The Q output 528, the bias enable signal, of D flip flop 526 is connected to the source 529 of field effect transistor (FET) 534. FET 534 acts as a switch to control the bias level of regenerative oscillator 514 via lead 704. The not Q output 530 of D flip flop 526 is connected to the B input of shift register 548 (FIG. 4I). Shift register 548 is clocked by the regenerative clock 602, after a 1.4 microsecond delay offset 554. Offset 554 provides a nominal reference signal from which the incoming signal is detected. The not Q output 530 of D flip flop 526 is also connected to one input of NOR gate 542. The other input 722 of NOR gate 542 is connected to regenerative clock 602, but only after delay 554 and additional 100 nanosecond delay offset 556. Delay 556 is chosen based on the desired error characteristics of the receiver system. The output of NOR gate 542 and the output of AND gate 544 are fed into quad switches 541 and 543, respectively, of phase comparator 540 (FIG. 4C). AND gate 544 has as its inputs the regenerative clock 602 as well as the not Q output of D flip flop 526 and the delayed regenerative clock at the output of delay 556. Thus, phase comparator 540 compares a delayed clock signal (that is a combination of the offset clock signal resulting from both delay offset 554 and delay offset 556), with the digital signal output from digital signal generator 522, held by D flip flop 526.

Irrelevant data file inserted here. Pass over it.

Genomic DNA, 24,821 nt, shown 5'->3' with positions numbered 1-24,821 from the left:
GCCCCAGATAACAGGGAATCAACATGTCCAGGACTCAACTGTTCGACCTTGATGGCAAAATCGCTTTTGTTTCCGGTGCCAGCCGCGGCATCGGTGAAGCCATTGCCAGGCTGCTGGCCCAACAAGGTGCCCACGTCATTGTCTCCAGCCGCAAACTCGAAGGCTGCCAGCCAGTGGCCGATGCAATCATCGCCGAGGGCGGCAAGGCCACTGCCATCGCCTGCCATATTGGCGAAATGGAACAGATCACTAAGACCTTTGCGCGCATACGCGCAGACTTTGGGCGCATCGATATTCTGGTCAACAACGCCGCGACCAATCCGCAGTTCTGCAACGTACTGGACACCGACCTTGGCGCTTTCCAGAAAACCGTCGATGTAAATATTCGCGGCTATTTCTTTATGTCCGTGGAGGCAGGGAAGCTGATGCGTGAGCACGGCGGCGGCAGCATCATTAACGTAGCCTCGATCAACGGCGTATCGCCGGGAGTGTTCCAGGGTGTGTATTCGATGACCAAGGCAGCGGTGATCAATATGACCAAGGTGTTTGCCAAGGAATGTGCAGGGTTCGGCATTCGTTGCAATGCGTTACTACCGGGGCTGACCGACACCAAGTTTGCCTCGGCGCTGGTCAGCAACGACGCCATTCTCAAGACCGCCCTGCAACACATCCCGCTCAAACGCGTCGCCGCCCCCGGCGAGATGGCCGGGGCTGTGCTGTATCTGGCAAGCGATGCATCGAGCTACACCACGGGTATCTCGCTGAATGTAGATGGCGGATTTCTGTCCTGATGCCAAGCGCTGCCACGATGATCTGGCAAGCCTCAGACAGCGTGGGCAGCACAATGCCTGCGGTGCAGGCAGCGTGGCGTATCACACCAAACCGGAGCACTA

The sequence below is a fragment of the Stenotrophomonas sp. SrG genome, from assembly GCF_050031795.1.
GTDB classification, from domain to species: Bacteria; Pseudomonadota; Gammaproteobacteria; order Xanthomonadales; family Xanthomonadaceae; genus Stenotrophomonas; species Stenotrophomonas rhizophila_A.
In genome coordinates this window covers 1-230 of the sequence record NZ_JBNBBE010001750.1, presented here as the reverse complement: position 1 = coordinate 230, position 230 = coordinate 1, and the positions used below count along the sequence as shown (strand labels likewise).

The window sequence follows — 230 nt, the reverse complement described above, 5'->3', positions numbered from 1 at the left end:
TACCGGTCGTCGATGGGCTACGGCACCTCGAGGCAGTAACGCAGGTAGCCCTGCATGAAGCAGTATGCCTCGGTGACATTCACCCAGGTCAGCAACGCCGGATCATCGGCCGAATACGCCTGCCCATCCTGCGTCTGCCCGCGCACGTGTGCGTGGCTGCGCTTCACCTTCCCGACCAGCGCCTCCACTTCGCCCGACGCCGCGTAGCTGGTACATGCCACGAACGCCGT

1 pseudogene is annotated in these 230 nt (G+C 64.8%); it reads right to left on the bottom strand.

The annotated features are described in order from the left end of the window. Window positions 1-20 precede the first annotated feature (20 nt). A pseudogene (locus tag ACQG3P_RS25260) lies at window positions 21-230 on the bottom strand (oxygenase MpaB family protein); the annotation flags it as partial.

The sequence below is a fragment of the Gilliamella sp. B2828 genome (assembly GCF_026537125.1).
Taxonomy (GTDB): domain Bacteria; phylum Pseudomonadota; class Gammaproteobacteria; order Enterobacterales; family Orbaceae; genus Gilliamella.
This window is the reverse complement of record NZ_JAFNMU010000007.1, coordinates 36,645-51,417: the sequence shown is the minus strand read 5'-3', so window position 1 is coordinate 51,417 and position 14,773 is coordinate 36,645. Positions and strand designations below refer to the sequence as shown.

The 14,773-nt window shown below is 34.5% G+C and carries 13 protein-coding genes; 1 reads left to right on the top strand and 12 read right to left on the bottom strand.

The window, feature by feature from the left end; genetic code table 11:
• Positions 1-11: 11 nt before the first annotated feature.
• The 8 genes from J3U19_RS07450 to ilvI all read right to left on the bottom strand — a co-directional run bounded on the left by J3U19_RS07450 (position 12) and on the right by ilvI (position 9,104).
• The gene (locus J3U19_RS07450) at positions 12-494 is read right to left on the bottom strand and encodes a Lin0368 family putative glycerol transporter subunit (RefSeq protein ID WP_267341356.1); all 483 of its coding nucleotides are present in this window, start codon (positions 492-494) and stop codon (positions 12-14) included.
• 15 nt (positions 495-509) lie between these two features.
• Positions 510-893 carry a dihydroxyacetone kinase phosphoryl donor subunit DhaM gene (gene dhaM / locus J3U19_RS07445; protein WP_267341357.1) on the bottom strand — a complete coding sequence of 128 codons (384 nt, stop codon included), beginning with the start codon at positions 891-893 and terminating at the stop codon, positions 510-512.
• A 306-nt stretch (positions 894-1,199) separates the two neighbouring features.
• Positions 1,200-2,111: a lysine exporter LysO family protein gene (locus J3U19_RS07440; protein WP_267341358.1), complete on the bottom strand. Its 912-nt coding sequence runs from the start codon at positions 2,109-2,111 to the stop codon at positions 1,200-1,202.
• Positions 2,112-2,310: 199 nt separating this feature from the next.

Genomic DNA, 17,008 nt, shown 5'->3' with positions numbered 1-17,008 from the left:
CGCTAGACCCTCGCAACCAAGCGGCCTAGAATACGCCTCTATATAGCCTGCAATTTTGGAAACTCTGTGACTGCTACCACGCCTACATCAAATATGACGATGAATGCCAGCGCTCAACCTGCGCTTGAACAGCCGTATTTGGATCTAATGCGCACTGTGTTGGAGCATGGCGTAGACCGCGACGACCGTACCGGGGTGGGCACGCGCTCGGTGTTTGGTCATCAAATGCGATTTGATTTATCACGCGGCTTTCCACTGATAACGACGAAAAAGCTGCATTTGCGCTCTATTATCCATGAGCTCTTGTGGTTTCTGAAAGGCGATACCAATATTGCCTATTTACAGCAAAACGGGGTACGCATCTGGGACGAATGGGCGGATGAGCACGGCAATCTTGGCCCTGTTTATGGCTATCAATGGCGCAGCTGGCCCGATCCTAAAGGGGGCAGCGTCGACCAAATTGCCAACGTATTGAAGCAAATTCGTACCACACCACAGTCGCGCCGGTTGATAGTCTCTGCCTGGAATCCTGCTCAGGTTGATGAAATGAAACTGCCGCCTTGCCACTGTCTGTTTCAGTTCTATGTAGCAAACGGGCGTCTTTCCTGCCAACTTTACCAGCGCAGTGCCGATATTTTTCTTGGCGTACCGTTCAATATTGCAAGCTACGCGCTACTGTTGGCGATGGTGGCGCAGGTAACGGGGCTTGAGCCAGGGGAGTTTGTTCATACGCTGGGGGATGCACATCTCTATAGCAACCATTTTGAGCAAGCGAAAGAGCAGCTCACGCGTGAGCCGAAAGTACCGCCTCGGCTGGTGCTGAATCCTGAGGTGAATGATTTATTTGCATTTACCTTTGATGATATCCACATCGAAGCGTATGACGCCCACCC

In a preferred embodiment, phase comparator 540 includes a pair of 74HC4016 quad switches 541 and 543. The output of phase comparator 540 is connected via lead 538 to the gate 539 of FET 534. Phase comparator 540 detects whether the oscillator is starting sooner or later than the nominal start up time. If it is starting sooner, the output of the phase comparator 540--the bias level signal--will go negative and cause FET 534 to decrease the bias to regenerative oscillator 514 along leads 536 and 704. If the oscillator is starting later than the nominal start up time, the output of phase comparator will go high, causing the bias of oscillator 514 to decrease. That is, a combination clocked and analog bias signal is delivered to the oscillator to stabilize the oscillator timing. The output of AND gate 544 is also coupled to NAND gate 707, the output of which is delivered to the 3 volt and 5 volt interfaces (FIG. 4D) and used for tuning. The digital signal along lead 530, connected to the not Q output of D flip flop 526 is connected to the input of shift register 548. In a preferred embodiment, shift register 548 is an 8 output 74HC164. Shift register 548 normally clocks in logical zeroes, since its clock signal precedes the falling edge of bias enable by 100 ns, the error correction delay 556. However, when a carrier is present, the oscillator 514 starts more quickly and the shift register will clock in logical ones. Thus, the shift register 548 compares the offset delay clock signal 720 with the digital signal and generates a detected code. The outputs of shift register 548 are fed into majority detector 550. The first 902 and seventh 904 outputs are not connected. The last output 712 is provided as raw data to the 3V and 5V interfaces (FIG. 4D). Majority pulse detector 550 receives the coded signals from shift register 548 and produces an accepted code signal as output when the majority of the outputs 906, 908, 910, 912 and 914 of shift register 548 are high. That is, a positive output will result when the majority of oscillator start times is ahead of the nominal start time and thus, a carrier is present.